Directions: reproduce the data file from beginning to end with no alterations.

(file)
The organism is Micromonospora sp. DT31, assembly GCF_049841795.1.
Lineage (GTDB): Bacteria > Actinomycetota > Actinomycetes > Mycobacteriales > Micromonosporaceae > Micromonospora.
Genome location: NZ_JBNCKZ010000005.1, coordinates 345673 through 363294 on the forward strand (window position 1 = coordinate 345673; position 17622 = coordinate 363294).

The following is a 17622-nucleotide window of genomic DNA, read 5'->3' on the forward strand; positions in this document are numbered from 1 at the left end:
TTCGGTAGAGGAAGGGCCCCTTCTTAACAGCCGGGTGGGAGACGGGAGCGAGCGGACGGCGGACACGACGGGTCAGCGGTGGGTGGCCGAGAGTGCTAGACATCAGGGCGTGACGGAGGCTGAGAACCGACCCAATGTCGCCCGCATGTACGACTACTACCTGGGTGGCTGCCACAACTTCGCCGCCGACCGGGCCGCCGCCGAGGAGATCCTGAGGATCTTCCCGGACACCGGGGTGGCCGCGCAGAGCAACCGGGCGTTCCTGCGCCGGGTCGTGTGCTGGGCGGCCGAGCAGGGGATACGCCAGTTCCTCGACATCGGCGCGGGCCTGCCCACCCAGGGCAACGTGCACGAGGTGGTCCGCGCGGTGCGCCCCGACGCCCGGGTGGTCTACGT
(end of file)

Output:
The organism is Micromonospora sp. DT31, assembly GCF_049841795.1.
Lineage (GTDB): Bacteria > Actinomycetota > Actinomycetes > Mycobacteriales > Micromonosporaceae > Micromonospora.
Genome location: NZ_JBNCKZ010000005.1, coordinates 345673 through 363294 on the forward strand (window position 1 = coordinate 345673; position 17622 = coordinate 363294).

The following is a 17622-nucleotide window of genomic DNA, read 5'->3' on the forward strand; positions in this document are numbered from 1 at the left end:
TTCGGTAGAGGAAGGGCCCCTTCTTAACAGCCGGGTGGGAGACGGGAGCGAGCGGACGGCGGACACGACGGGTCAGCGGTGGGTGGCCGAGAGTGCTAGACATCAGGGCGTGACGGAGGCTGAGAACCGACCCAATGTCGCCCGCATGTACGACTACTACCTGGGTGGCTGCCACAACTTCGCCGCCGACCGGGCCGCCGCCGAGGAGATCCTGAGGATCTTCCCGGACACCGGGGTGGCCGCGCAGAGCAACCGGGCGTTCCTGCGCCGGGTCGTGTGCTGGGCGGCCGAGCAGGGGATACGCCAGTTCCTCGACATCGGCGCGGGCCTGCCCACCCAGGGCAACGTGCACGAGGTGGTCCGCGCGGTGCGCCCCGACGCCCGGGTGGTCTACGT